John Severson didn't really know what he was getting himself into when he introduced The Surfer to surf film-going crowds in 1961. He just wanted the extra $1.50 per copy. He didn't intend to be part of spawning and helping to expand a multibillion dollar industry.
Maybe that's giving Severson and Surfer too much credit. But without the exposure and central voice, who knows what would have become of the then-fledgling sport. Hell, it wasn't even a sport then, mainly just a scarcely-known activity going on at a few beaches around the world.
In this week's cover story, “Wave of the Future,” we talked to Severson about those early days of surfing and the magazine. It was a time when the sport was still trying to figure itself out and despite its simple beginnings, some of surfing's most colorful characters emerged–and continued to emerge over the course of 50 years.
We also talked to a number of other influential figures in the development and growth of Surfer and the sport. During its run (and it's still going strong), some of the top surf journalists and photographers (Jeff Devine, Ron Stoner, Art Brewer, Tom Servais, among others)–either known or unknown at the time–appeared in the pages of Surfer. Several of those writers went on to have their time atop the masthead. Almost everyone who has held the position has gone on to even greater accomplishments in or around the industry, be it as an author, artist, magazine publisher, journalist or hanger-on. Whatever the case, each had an impact on the content or direction of the magazine, and almost every one got to be a part of managing the magazine at some interesting or evolutionary point in the sports' growth.
And stories abound. Most of which the former Surfer staffers refused to approve for print. The following was one that didn't seem to fit, considering the context, but was still one we wanted to share. As told to the Weekly by Steve Pezman, the publisher of Surfer from 1971 to 1991:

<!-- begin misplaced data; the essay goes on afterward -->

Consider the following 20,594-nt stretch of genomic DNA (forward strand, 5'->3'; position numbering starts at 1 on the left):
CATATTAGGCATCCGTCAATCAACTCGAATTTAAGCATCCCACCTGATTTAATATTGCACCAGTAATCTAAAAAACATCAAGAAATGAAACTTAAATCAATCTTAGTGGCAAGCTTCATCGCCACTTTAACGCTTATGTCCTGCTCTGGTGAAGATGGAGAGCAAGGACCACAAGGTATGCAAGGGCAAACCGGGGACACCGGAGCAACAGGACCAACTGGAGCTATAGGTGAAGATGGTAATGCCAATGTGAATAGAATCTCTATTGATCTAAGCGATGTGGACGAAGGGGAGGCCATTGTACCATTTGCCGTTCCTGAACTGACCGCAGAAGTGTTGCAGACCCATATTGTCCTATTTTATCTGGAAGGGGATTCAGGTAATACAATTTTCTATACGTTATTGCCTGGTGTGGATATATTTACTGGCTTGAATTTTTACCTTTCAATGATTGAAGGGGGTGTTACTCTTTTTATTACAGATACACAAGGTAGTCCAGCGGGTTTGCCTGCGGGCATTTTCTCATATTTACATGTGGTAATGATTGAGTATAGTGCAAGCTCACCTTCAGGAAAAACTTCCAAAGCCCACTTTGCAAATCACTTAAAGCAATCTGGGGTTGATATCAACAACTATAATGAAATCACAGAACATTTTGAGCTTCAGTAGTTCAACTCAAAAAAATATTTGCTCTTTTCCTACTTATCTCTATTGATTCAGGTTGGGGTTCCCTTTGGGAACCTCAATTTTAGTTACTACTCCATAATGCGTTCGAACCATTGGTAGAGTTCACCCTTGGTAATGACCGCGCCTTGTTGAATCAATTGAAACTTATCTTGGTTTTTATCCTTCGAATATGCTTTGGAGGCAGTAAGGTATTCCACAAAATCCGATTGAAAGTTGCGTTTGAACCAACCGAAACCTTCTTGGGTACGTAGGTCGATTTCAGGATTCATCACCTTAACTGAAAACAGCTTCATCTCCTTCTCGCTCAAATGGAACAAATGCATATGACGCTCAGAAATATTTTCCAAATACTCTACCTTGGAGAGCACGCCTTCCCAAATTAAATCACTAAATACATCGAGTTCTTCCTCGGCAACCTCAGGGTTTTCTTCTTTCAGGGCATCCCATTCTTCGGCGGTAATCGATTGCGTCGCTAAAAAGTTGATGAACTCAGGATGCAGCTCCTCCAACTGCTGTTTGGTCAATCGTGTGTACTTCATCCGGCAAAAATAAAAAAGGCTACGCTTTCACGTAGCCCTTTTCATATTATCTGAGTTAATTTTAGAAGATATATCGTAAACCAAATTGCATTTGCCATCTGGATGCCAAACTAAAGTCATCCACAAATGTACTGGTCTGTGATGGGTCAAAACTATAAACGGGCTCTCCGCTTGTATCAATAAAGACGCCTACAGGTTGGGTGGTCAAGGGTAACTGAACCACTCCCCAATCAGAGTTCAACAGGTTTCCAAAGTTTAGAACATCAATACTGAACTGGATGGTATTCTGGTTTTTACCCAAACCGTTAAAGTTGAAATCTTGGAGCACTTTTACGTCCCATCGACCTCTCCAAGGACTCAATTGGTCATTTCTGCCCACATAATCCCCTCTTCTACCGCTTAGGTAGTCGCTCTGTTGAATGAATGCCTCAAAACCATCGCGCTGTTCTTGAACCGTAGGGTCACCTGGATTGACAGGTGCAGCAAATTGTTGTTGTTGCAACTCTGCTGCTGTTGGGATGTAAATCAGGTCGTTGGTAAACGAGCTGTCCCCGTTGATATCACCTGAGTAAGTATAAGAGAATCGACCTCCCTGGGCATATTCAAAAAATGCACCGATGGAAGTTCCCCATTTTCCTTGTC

“[John Severson] was living in Cypress Shore [in San Clemente], in a house in the left, front lot, right next to what was then the Western White House. When [President Richard] Nixon was
shopping the house John took photos of him and sold them to Look Magazine and they were published and it pissed Nixon
off. So Nixon always had it in for John and that made John very nervous,
because John had just gone from a country club conservative to a hippy liberal
and his sister was dating one of the secret service guys there, and [the secret service agent] told his
sister to 'Warn your brother that he better clean up his act because we know
everything that he does inside that house,' and that freaked him out so
much that he just bailed to Maui and left me in the publishers chair,
While our cover feature gives a sense of the time and people that defined each era in the past 50 years of surfing, the complete story can be found in Matt Warshaw's new book, “The History of Surfing,” which was referenced heavily during the research of this piece. While we were limited to around 4,000 words in four weeks to cover 50 years of an international phenomenon, Warshaw got 500 pages and years of research. Trust us, his book is the place to go for the goods.